Those approaching or in retirement could be faced with unexpected tax bills due to low levels of awareness of the Money Purchase Annual Allowance (MPAA), with 22 per cent of consumers unaware of the annual limit you can pay into your pension after drawdown, new research from Canada Life has found.
Commenting on the statistic, Canada Life technical director Andrew Tully: “While not everybody we surveyed will still be paying into their pension, it is nonetheless concerning that many people are unaware of the restrictions and potential tax implications if they continue to do so. The severe restrictions on the amount that can continued to be paid into a pension once benefits have been drawn are likely to catch many people out, leaving them vulnerable to large tax bills.”
Tully highlighted that “navigating” the various rules around pensions and retirement can leave consumers exposed, particularly if they have chosen a “DIY retirement”.
“Many people are taking advantage of the pension freedoms and yet have no plans to fully retire for many years, so the MPAA is likely to catch out the unwary,” he said.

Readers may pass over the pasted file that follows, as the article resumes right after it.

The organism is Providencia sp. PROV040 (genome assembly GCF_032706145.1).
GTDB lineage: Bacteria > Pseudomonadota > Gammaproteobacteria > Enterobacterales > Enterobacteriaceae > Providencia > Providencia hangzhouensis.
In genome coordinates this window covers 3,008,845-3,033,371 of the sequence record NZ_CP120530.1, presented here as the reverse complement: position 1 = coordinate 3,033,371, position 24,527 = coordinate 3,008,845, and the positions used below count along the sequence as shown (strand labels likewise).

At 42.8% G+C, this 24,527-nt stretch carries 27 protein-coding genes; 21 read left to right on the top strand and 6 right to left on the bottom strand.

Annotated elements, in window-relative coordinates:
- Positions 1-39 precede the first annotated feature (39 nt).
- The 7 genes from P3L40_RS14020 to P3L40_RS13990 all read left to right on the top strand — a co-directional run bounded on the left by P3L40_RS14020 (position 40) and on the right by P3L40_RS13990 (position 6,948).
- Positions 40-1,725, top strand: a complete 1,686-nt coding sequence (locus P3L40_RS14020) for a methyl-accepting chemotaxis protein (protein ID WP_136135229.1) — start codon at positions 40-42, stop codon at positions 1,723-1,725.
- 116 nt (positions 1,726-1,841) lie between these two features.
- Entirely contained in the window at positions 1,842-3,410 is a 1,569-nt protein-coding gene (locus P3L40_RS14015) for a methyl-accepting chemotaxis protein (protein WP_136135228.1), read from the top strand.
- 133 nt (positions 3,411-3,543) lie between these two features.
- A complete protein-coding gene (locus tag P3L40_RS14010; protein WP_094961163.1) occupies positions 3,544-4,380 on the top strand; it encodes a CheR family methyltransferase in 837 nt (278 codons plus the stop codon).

HM Revenue & Customs has said that it is not collating date on this issue and that it is relying on people to declare additional savings via the self-assessment process. However, Tully highlighted an issue with this method, being that “many people who have flexibly accessed pensions without advice who have previously never experienced the self-assessment process” will remain “blissfully unaware” of the problem.
Tully recommended that getting professional help can help savers “work out the best approach” based on their individual circumstances.
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